The World Communion of Reformed Churches (WCRC) is among signatories on a joint letter to H.E. Sri Narendra Modi, prime minister of the Republic of India and chair of the Group of Twenty (G20), which urges G20 leaders to adopt a New International Financial and Economic Architecture (NIFEA).
“Today we live in a world where economics has taken precedence over all other aspects of life,” the letter opens. “This thinking has elevated and disconnected prevailing economic systems from social and ecological life.”
The G20 is meeting this year in India from 9-10 September with the theme “One Earth, One Family, One Future.”
The letter—signed by leaders of global faith-based groups as well as other organizations—expresses concern over the immense inequality across and within countries, and urges the G20 leaders to, among other measures, support a UN Framework Convention on International Tax Cooperation.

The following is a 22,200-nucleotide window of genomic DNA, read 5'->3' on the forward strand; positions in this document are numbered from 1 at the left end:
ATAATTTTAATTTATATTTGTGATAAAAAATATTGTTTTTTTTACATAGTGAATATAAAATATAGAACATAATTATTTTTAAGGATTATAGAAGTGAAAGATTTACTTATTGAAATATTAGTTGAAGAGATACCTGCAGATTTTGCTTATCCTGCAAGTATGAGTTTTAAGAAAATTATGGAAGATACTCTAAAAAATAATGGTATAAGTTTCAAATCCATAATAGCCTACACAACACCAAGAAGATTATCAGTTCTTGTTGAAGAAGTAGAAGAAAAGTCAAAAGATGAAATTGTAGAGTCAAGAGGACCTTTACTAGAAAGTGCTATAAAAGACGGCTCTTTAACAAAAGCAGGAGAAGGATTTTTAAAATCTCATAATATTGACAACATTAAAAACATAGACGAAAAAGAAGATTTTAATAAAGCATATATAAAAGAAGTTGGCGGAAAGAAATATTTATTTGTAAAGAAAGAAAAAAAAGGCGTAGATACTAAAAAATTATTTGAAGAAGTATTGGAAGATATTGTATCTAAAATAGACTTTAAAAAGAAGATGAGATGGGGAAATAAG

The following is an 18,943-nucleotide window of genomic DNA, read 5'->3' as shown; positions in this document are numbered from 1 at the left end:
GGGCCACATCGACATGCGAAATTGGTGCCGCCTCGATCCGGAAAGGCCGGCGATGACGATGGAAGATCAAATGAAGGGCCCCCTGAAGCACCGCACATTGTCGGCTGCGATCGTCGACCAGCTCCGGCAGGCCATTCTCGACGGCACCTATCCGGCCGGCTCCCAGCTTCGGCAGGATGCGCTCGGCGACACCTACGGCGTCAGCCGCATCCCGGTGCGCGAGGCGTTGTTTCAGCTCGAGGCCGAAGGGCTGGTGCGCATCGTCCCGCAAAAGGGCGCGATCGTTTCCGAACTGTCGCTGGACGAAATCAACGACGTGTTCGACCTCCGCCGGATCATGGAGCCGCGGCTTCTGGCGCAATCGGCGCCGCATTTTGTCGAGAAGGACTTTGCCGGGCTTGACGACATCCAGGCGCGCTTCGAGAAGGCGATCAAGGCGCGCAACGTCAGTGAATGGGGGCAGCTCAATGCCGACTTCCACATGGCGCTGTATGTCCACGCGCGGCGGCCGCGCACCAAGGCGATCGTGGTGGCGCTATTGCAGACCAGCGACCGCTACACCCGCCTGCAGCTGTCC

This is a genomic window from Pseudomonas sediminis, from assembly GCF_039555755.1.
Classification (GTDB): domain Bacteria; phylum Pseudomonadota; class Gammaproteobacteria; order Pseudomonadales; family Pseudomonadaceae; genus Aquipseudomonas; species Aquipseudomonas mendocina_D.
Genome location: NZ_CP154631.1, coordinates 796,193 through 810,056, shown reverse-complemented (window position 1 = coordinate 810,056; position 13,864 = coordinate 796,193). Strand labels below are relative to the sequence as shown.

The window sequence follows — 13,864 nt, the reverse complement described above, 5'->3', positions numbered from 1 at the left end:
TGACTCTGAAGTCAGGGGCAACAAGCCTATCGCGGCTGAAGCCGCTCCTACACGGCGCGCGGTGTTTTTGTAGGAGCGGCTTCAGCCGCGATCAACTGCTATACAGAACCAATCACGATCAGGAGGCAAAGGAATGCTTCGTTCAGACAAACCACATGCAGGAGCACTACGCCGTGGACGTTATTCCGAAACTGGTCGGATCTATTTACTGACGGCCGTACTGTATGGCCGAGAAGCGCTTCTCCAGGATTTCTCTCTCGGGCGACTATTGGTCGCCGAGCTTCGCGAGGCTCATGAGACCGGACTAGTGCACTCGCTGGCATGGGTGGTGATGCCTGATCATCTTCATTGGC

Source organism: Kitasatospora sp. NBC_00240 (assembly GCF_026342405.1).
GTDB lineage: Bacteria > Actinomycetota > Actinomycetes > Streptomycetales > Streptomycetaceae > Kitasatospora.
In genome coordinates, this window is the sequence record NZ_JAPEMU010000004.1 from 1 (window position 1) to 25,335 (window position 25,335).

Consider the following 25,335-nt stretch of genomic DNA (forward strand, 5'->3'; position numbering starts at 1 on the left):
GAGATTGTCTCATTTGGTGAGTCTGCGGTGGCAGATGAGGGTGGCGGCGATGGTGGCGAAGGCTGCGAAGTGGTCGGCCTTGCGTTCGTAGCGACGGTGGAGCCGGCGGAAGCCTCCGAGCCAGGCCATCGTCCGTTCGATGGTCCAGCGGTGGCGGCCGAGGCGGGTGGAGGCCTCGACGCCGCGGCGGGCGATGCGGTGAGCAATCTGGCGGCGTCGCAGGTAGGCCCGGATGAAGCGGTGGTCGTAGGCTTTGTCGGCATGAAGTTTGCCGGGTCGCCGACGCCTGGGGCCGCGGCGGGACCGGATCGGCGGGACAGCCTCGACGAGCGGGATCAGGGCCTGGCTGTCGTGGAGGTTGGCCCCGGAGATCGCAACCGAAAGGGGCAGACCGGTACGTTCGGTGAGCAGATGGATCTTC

“Global tax discussions must take place under the aegis of the UN, where there is broad participation of countries and civil society,” the letter notes. “A legally-binding UN tax convention promoting fairer and more inclusive international tax rules would curb illicit financial flows and tax evasion by multinational corporations and super wealthy individuals, and enable developing countries to mobilise domestic resources.”
The letter also calls for implementing progressive wealth taxes, as well as progressive carbon and pollution taxes, and for releasing developing countries from their onerous and historic external debts. “Debt remains an obstacle to attaining the Sustainable Development Goals,” reads the letter. “Today, over 3 billion people live in countries that spend more on interest payments on debt than on education or health.”
The letter also calls for guaranteeing fundamental labour rights. “These are key to reducing socio-economic inequalities and will help to protect workers and their families especially in times of crises and transition,” notes the letter.
NIFEA is an initiative of the WCRC, World Council of Churches, World Methodist Council, Council of World Mission, and Lutheran World Federation. It is supported by funds from Otto per Mille.
Article courtesy of the World Council of Churches. Image: Members of a savings group in Panyagor, a village in South Sudan’s Jonglei State, record contributions to their personal accounts during a meeting (Paul Jeffrey/Life on Earth).